U.S. Pat. No. 3,856,513 of Chen et al makes amorphous Co-Fe-B by ejecting a molten stream onto rollers or by evaporation of Ni75 P16 B6 S3 onto a copper substrate. Use of nitrogen was not mentioned.

O'Handley et al in "New Non-Magnetostrictive Metallic Glasses," IEEE Transactions on Magnetics, Vol. MAG-12, No. 6, pp. 942-944 (November 1976) describes a bulk metallic glass alloy of Co74 Fe6 B20 with a high value of 4πMs of 11.8 KG and a low value of Hc of 0.035 Oe which diverge from the objects and advantages of this invention.

U.S. Pat. No. 4,038,073 of O'Handley et al entitled "Near-Zero Magnetrostrictive Glassy Metal Alloys with High Saturation Induction" describes (Cox Fe1-x)a Fb Cc compounds which were not deposited by sputtering, ion plating, evaporation or the like. No mention of N2 was made.

U.S. Pat. No. 3,965,463 of Chaudhari et al for "Apparatus Using Amorphous Magnetic Compositions," commonly assigned, describes sputtering of magnetic amorphous materials such as Gd-Fe and Gd-Co in argon in the presence of small amounts of N2 gas, about 1 volume percent, as a way to increase or decrease the magnetization, 4πMs, by changing the exchange interaction between the constituents of the composition to a higher or lower magnetization, depending upon the location on the magnetization versus composition curve. It also suggests that coercivity Hc can be changed by adding O2 or N2 as dopants to adjust grain size (although amorphous materials generally do not possess granularity), since coercivity is dependent on grain size. No suggestion is made that there is an advantage to adding more than 1 or 2 percent of N2 into the plasma for improving qualities such as adhesion, corrosion, mechanical hardness, and Hk * or even for the purpose of increasing a parameter such as resistivity and decreasing magnetization (4πMs). Furthermore, the patent does not mention any elements such as B, Si, Al, C, and P which are remote from Gd on the periodic chart and which are unlike Gd because they are nonmagnetic and possess atomic radii of about 0.91-1.43 A whereas Gd possesses an enormous atomic radius of 1.79 A. The magnetic metals Fe, Co, and Ni all have atomic radii of from 1.24 to 1.26 A, and nitrogen has an atomic radius of 0.92 A. Since the radius of nitrogen is half that of gadolinium and since it is closer in size to the radii of the elements forming the amorphous compounds of this invention, it can be seen that N2 gas is unlikely to have the same effect upon GdFe as on CoFeB because it will fit into the structure similarly to boron. The patent mentions anisotropy Ku as varying with film thickness and deposition rate and film composition, but no mention is made that nitrogen content affects Hk *.

Cuomo et al "Incorporation of Rare Gases in Sputtered Amorphous Metal Films," Journal of Vacuum Science and Technology 14 No. 1, pp. 152-157, 156 (1977) states as follows: "For example, the large argon concentration in tungsten sputtered in a N2 Ar mixture10 and tungsten and tantalum in argon4 is possibly due to the W and Ta being in the amorphous state. Although the authors do not state the structure of their materials, it is known that these transition metals are readily stabilized as amorphous phases16 and would therefore readily accomodate the inert gas constituent."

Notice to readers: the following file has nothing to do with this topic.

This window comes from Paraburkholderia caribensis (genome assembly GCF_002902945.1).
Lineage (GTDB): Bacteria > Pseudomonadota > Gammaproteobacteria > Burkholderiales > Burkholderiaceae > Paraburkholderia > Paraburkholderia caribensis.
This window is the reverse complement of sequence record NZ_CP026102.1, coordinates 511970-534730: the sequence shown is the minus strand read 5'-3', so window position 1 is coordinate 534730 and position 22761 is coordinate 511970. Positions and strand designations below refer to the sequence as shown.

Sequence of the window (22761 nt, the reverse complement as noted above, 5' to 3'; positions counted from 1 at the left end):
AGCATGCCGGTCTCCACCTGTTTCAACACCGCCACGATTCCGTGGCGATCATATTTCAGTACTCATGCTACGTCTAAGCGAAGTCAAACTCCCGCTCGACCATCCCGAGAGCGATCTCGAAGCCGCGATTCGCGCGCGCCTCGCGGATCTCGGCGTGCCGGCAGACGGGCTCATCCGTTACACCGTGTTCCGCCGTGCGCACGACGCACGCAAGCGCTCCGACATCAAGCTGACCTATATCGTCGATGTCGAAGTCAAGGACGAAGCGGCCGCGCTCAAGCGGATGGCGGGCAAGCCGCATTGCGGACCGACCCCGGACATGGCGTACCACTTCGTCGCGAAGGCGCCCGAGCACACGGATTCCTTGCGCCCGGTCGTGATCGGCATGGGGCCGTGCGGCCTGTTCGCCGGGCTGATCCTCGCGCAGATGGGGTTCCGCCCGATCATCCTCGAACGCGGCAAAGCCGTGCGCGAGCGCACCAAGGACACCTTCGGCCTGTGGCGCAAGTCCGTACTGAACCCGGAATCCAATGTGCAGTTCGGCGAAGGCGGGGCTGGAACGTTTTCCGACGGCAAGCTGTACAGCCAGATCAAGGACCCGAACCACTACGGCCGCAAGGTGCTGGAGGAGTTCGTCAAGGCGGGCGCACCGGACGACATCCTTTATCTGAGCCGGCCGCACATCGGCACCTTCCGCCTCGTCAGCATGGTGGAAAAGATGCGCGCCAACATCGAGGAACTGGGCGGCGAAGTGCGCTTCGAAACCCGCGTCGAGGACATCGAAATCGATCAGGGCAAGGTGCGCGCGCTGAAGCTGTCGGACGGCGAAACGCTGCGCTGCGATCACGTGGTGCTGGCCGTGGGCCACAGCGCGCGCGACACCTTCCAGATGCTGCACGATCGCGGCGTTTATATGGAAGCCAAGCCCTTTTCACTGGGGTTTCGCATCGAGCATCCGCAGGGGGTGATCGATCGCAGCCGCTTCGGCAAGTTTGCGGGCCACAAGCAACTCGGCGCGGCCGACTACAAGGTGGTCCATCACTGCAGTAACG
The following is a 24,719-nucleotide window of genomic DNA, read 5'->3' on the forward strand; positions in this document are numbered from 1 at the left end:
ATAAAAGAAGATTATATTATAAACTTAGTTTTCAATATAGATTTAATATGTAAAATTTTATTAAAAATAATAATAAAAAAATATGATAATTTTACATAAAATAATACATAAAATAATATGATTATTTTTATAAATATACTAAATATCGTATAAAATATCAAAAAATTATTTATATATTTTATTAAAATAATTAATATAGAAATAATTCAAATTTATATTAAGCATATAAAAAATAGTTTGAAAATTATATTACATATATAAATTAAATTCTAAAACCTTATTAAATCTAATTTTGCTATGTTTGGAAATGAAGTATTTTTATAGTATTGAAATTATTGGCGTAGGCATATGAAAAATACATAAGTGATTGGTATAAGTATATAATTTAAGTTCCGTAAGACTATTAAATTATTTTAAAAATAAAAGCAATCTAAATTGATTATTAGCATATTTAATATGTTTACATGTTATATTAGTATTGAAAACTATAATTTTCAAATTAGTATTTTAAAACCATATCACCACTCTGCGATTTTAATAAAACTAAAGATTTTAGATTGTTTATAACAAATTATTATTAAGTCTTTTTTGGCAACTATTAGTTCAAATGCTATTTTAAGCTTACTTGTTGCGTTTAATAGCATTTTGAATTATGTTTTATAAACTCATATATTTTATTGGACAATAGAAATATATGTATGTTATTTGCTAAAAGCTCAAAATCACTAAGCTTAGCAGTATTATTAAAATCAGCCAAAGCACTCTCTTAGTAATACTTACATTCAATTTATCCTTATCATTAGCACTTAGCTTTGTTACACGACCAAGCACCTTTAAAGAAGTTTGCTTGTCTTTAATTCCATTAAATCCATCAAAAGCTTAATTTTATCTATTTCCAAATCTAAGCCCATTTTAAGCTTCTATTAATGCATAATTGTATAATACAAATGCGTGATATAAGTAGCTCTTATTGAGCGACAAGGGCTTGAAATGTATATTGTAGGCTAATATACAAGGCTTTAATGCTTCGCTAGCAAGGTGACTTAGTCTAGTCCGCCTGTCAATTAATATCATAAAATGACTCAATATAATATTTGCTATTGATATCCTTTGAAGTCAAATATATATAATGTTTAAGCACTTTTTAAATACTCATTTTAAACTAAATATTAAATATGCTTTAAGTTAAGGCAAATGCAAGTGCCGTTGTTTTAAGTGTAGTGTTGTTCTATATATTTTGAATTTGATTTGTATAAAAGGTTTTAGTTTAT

U.S. Pat. No. 3,427,154 of Mader points out that a criterion of an amorphous alloy is that there should be sufficient difference between the component atomic radii to inhibit transformation by diffusion or segregation. For component atoms A and B with radii rA and rB, the size factor is defined as: ##EQU1## The results are as follows:

______________________________________Alloy      RB (A)                 RA (A)                            Percentage______________________________________GdFe       1.79       1.26       34%GdN        1.79       0.92       62%FeN        1.26       0.92       31%FeB        1.26       0.98       25%BN         0.98       0.92        6%SiN        1.32       0.92       36%______________________________________

Obviously Gd is far more distinct in size from Fe and N than are B and Si, so based upon the above differences one would not consider Gd and the elements B, C, P, and Si to be closely related either in terms of size or magnetic characteristics.

SUMMARY OF THE INVENTION

In accordance with this invention, an amorphous metallic film is composed of an alloy of nitrogen with at least one transition metal selected from the group including Cr, Fe, Co, and Ni and at least one element selected from the group including B, Si, Al, C, and P, wherein the nitrogen content of the alloy is greater than about 1 atomic percent. Further in accordance with this invention, preferably the above film has been sputtered in a chamber containing at least about 2 volume percent of N2 in the plasma.

Still further, preferably a film in accordance with this invention comprises an alloy of (Co-Fe-B)N, which preferably comprises (Co78 Fe5 B17)x N100-x where 100-x is at least about 1% of x.

In another aspect of this invention, the film comprises an alloy of Fe-B-N, which preferably comprises an alloy of (Fe80 B20)x N100-x where 100-x is at least about 1% of x.

In another aspect of this invention, the film possesses a high degree of adhesion exceeding the pull test when the film contains on the order of 26 atomic percent of nitrogen.

The film also possesses a high degree of adhesion exceeding the peeling test with adhesive tape when the film contains about 14 to 26 atomic percent of nitrogen.

The film possesses a hardness having an increase of 1 grade on the Moh's scale above the hardness of a comparable alloy excluding any nitrogen, when the film includes on the order of 20 atomic percent of nitrogen.

The film has a high degree of magnetic-thermal stability up to 400 C. when the film includes above about 9 atomic percent of nitrogen.

The film has excellent corrosion resistance when it contains greater than about 10 atomic percent of an element selected from the group consisting of chromium and nitrogen.